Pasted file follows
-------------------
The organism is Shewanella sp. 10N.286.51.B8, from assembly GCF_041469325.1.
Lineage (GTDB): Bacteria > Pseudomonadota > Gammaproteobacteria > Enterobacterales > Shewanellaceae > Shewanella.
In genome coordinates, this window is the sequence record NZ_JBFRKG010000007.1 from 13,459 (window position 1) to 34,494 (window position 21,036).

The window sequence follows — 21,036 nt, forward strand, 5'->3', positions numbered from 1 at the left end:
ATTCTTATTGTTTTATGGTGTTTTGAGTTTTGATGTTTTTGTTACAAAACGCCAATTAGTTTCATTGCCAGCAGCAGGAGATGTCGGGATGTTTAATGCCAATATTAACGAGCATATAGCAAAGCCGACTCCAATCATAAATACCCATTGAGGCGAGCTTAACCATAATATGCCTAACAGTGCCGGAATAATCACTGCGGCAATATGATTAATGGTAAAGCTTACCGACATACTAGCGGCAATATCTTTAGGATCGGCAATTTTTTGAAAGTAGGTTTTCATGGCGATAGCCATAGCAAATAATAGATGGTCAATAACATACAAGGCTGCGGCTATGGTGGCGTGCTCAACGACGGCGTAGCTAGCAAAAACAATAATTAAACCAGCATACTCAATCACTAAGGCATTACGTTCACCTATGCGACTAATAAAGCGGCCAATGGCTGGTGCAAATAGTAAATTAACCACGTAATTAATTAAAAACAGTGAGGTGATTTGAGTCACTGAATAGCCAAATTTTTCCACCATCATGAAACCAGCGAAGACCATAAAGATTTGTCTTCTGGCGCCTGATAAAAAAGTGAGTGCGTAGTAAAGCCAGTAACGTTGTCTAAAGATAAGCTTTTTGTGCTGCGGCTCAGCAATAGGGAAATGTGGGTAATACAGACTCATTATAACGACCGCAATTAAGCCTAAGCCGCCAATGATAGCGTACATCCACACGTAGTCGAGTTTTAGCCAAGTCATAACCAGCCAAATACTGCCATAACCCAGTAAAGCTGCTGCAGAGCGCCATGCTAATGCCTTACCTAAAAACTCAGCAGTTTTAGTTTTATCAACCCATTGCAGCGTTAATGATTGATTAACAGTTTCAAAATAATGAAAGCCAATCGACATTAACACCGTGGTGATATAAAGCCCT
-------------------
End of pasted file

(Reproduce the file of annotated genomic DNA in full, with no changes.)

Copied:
The organism is Shewanella sp. 10N.286.51.B8, from assembly GCF_041469325.1.
Lineage (GTDB): Bacteria > Pseudomonadota > Gammaproteobacteria > Enterobacterales > Shewanellaceae > Shewanella.
In genome coordinates, this window is the sequence record NZ_JBFRKG010000007.1 from 13,459 (window position 1) to 34,494 (window position 21,036).

The window sequence follows — 21,036 nt, forward strand, 5'->3', positions numbered from 1 at the left end:
ATTCTTATTGTTTTATGGTGTTTTGAGTTTTGATGTTTTTGTTACAAAACGCCAATTAGTTTCATTGCCAGCAGCAGGAGATGTCGGGATGTTTAATGCCAATATTAACGAGCATATAGCAAAGCCGACTCCAATCATAAATACCCATTGAGGCGAGCTTAACCATAATATGCCTAACAGTGCCGGAATAATCACTGCGGCAATATGATTAATGGTAAAGCTTACCGACATACTAGCGGCAATATCTTTAGGATCGGCAATTTTTTGAAAGTAGGTTTTCATGGCGATAGCCATAGCAAATAATAGATGGTCAATAACATACAAGGCTGCGGCTATGGTGGCGTGCTCAACGACGGCGTAGCTAGCAAAAACAATAATTAAACCAGCATACTCAATCACTAAGGCATTACGTTCACCTATGCGACTAATAAAGCGGCCAATGGCTGGTGCAAATAGTAAATTAACCACGTAATTAATTAAAAACAGTGAGGTGATTTGAGTCACTGAATAGCCAAATTTTTCCACCATCATGAAACCAGCGAAGACCATAAAGATTTGTCTTCTGGCGCCTGATAAAAAAGTGAGTGCGTAGTAAAGCCAGTAACGTTGTCTAAAGATAAGCTTTTTGTGCTGCGGCTCAGCAATAGGGAAATGTGGGTAATACAGACTCATTATAACGACCGCAATTAAGCCTAAGCCGCCAATGATAGCGTACATCCACACGTAGTCGAGTTTTAGCCAAGTCATAACCAGCCAAATACTGCCATAACCCAGTAAAGCTGCTGCAGAGCGCCATGCTAATGCCTTACCTAAAAACTCAGCAGTTTTAGTTTTATCAACCCATTGCAGCGTTAATGATTGATTAACAGTTTCAAAATAATGAAAGCCAATCGACATTAACACCGTGGTGATATAAAGCCCT